Note: this requirement is intentionally noted as a self-reflection and not as a self-assessment.  Students are engaging in reflection on the Core Competencies to identify growth and next steps, rather than assessing or evaluating where they are on a scale.

Goal setting is also intended to be flexible and personalized. Like student self-reflection of Core Competencies, there are a variety of approaches schools and teachers might take to goal setting with their students:

  • they might support students in developing and reflecting on goals across the various Core Competencies;

  • they might choose to support students in going deeper in developing and reflecting on one significant goal within one Core Competency,

  • they might provide students choice on which Core Competencies they set goals for; 

  • they might have students set different goals throughout the school year or support students in gathering evidence and reflecting on the same goals all year long.
     

Example comment for this requirement on a Written Learning Update:

“We continue to explore Thinking, Communicating, and Personal/Social Core Competencies throughout all of the curriculum.  Please see the attached reflection portfolio that your child completed on their Core Competency growth and the individual goals they set for themselves.”

 

Another example comment for this requirement on a Written Learning Update:

“This term, the students were introduced to the "Positive Personal and Cultural Identity Competency" which is the awareness and understanding of the facets that contribute to a healthy sense of oneself.  Please see your child’s portfolio for details on your child’s goal setting and reflection on this Core Competency.”

Note: Schools that are taking a school-wide approach to student reflection of Core Competencies and goal setting are encouraged to use a sample comment like the ones above in the “School Message” at the top of all Written Learning Updates (to simplify the approach for teachers and provide consistent messaging to families).

Note: there is no requirement to put copies of any artifacts of student self-reflection of Core Competencies and goal setting in a student’s file.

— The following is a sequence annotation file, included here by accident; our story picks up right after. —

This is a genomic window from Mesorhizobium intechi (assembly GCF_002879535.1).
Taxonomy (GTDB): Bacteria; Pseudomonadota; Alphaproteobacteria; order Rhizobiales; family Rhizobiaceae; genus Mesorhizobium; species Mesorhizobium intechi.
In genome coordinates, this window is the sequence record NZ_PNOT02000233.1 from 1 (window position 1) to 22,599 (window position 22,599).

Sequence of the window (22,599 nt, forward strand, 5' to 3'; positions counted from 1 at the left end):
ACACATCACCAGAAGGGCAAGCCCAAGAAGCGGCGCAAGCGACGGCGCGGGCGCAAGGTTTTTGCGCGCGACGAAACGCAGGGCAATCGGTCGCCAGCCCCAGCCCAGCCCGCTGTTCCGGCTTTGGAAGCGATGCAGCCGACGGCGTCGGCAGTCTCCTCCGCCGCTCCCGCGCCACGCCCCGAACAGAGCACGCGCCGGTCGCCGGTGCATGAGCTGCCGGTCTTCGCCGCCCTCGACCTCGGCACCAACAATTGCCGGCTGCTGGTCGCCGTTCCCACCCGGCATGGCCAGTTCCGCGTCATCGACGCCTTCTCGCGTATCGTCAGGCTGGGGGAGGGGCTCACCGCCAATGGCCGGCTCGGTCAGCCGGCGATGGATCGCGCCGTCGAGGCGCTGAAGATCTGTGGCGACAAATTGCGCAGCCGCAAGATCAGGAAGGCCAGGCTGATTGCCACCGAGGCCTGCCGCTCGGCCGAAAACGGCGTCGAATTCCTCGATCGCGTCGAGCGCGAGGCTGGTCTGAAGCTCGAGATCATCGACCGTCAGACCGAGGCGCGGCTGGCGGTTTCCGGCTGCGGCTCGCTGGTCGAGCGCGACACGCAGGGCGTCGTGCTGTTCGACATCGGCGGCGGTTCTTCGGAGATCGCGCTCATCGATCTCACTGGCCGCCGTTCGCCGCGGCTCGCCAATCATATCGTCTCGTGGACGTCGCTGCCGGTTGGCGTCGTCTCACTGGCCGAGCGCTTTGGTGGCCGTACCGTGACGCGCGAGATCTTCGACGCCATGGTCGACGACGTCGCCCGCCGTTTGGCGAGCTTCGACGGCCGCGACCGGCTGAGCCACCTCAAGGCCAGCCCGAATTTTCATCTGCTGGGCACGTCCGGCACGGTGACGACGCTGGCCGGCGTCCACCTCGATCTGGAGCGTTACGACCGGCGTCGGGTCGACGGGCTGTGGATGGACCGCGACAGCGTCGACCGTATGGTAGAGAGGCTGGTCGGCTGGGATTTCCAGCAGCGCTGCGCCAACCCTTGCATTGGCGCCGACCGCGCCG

SCHEDULE & CONSIDERATIONS

Considerations for Schedule of Written Learning Updates​

In the K-12 Student Reporting Policy Framework, schools must provide a minimum of 5 student Learning Updates during the school year: at least 3 Written Learning Updates (i.e., report cards) and at least 2 informal Learning Updates (e.g., student-led conferences, parent-teacher conferences, open house, celebrations of learning).  
 

A consideration for schools is that their first Learning Update occurs early on in the school year, semester, or term in order to inform families of their child’s initial progress in their learning.  Below is an example schedule that would meet this requirement:

K-9 Schedule.png

Considerations Prior to Written Learning Updates​ Going Home

Teachers and students communicate student learning with families throughout the school year so that families are well-informed about their children’s learning progress prior to Written Learning Updates going home.  

Written Learning Updates can be supported by:

  • sending families a separate learning overview (e.g., course outline or term overview) prior to Written Learning Updates being sent home.

  • communicating student learning with families throughout the year through a variety of formats such as: sending home learning evidence, providing progress reports, sharing digital or paper-based portfolios, etc.

  • informing families about the Learning Standards and experiences that their children are engaging in throughout the term (note: Written Learning Updates are about the child and not an overview of the curriculum).

  • having conversations with families prior to Written Learning Updates going home, particularly if there is insufficient evidence of learning for the teacher to accurately assess a student and/or there are significant concerns about a student’s learning progress.

Schedule & Considerations
IEPs/LPs/AIPs

IEPs / LPs / AIPs

Considerations for Students on Individualized Education Plans (IEPs)

An Individual Education Plan (IEP) is a documented plan developed for Ministry-designated students with special needs that describes individualized goals, adaptations, modifications, services to be provided, and measures for assessing achievement.

 

As with all other students, each Written Learning Update for a student on an IEP should describe the student's growth and next steps, as well as strategies/supports provided to the student to support their ongoing learning.

 

A copy of the IEP does not need to go home with the Written Learning Update, given that a copy of a student’s IEP is sent home at the beginning and at the end of the school year, and any time significant changes or updates are made to the goals/objectives in their IEP.

 

Written Learning Updates requirements for students on IEPs:

K-9 IEP (with H and R designations noted).png

*Note: for students on IEPs working on different or below grade-level Learning Standards, we are required by the Ministry to assess them based on the Learning Standards they are working on (and not by the Learning Standards of the grade they are in).